I don't remember not working on the farm. I mean, I was here, I guess. I don't know when I actually started working. I know I, when I was 12 years old, I harvested the wheat crop. That was a big thing. I did it, the first day or two he would go and they helped me. They would move it up and down the road for me, but he would go help me open up a field and then he would get off and I'd harvest it. So I guess I started running the combine when I was 12 and I still love to run a combine, so. I don't see myself working until I'm 75 years old. Maybe having a baby that's a year and a half or a kid that's a year and a half might have extended that a little bit longer.

But I would love to be able to, if they want to come, if my kids want to come back and farm, I'd love to be able to get them going and everybody feels comfortable. They feel comfortable. I feel comfortable. I don't want to step away from it completely. I don't just want to sell out, but I don't want to own it and be the boss until they're 50 years old either.

I can go do what we want to do and then if it's busy time of the year and he needs some help, I'll be right here. And my daddy just because he sold his equipment and everything to me it didn't mean that he got out of it. He was right there if I needed help, he was there to help me. And he, we get along really good so he if sees I'm doing something way wrong, he won't mind telling me, but if I have a question or if I have something that I need to ask somebody, he's the first person I go to.

Grain facility and we're getting ready to start one of the grain dryers up to dry some corn that we've been harvesting. We grow corn, soybeans, both of those for, corn for grain used for animal feed here in the state and soybeans used some for seed but most for soybean meal for the animals, livestock industry. And we grow fresh market red potatoes, red and yellow potatoes that are, that we bag and we're a partner in Pamlico Shores is the name of our business that we do potatoes and we pack those potatoes that go straight to grocery stores or sell to food service. We grow Madam Mesquite sweet onion. We don't grow many acres but we sell pretty much to, we don't do any commercial selling. We sell by the bag to and we also grow fresh market and processing green beans.

Like any business, farms adapt and change over time to stay competitive. For Middle Creek Farms, this means working hard to retain a skilled and experienced work staff.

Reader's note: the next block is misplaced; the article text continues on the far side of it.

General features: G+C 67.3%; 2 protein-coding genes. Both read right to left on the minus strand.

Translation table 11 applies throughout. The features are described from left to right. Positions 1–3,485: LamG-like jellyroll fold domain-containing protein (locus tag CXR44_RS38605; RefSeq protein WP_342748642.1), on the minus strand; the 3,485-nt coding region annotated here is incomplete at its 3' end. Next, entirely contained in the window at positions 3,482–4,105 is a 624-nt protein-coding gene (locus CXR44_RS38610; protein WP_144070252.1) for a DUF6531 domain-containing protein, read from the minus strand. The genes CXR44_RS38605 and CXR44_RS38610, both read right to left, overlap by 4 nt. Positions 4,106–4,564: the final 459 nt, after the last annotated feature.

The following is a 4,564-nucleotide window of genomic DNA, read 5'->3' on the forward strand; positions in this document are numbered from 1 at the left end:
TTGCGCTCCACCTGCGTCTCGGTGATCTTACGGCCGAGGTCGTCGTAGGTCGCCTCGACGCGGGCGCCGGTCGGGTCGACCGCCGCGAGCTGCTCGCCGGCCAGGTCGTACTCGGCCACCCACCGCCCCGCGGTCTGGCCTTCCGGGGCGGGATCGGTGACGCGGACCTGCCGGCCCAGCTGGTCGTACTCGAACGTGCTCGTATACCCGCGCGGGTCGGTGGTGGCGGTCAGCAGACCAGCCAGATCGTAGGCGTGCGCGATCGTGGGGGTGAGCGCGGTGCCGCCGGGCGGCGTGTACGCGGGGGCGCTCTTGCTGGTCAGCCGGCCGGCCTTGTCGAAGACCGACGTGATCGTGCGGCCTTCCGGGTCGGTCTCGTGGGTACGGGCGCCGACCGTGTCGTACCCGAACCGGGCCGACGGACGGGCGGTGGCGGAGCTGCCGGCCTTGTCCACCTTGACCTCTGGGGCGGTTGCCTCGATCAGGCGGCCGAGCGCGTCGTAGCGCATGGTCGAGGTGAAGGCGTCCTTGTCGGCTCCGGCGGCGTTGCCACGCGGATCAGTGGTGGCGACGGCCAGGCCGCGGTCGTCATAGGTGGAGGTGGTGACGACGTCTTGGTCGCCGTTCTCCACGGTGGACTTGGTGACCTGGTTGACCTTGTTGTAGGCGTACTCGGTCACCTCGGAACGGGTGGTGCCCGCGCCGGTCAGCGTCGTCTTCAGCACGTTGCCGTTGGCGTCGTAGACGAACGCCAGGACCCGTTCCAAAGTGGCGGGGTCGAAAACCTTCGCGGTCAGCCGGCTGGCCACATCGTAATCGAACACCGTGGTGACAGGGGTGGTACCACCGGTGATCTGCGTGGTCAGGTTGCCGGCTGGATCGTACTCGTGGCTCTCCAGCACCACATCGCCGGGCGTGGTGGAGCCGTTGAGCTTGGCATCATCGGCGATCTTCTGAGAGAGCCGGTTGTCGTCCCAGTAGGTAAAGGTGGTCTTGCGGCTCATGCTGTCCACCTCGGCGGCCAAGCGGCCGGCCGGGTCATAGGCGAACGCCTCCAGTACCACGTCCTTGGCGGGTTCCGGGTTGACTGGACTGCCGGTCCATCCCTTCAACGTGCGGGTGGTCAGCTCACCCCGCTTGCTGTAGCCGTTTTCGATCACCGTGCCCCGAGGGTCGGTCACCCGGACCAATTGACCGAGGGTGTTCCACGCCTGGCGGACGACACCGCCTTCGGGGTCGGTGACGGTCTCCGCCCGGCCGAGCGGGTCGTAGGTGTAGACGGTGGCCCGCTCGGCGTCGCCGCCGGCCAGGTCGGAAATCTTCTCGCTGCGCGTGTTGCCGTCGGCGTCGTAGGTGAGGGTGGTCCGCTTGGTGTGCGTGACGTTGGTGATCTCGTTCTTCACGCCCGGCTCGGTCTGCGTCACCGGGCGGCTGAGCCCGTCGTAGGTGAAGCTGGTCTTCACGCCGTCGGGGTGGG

It takes good crew to do it. And we have a really good group of guys that help us and that means a lot. I mean, we wouldn't be able to do the things we do without the awesome crew that we have. Ruben Murray, he's been with, he started working with my daddy when I was 16 so he's been here 26 years. And then three of our employees, they've been here for 10 to 15 years. And I want them to stay and we try to do things to keep good employees. I mean, we've started offering health insurance, 401k because we've got to compete with the other jobs. There's not a lot of jobs in Hyde County, but, so we've got to be competitive with those jobs. We've decided that we needed to offer some kind of benefit package to be able to keep good employees.

When you started thinking about it and what it cost, it costs a lot of money to do it. But it costs a lot of money when you have good employees and then you lose them and then you got to try to find somebody else and they're not as good as... they'll learn. But it takes a lot of training and Bethany really took care of figuring all that out. But I guess the biggest hurdle that you got to think about is you got to think about, that you got to get over, is the expense of it and start thinking about the investment into the people. I said it costs a lot, but you're investing in good people that are going to stay with you. I mean, that means a lot.

Thank you for listening. If you would like to subscribe to the Leading Voices in Food podcast series, you can do so at Google Play, Stitcher, Radio Public or Apple Podcasts, or by visiting our website at the Duke World Food Policy Center. This is Deborah Hill.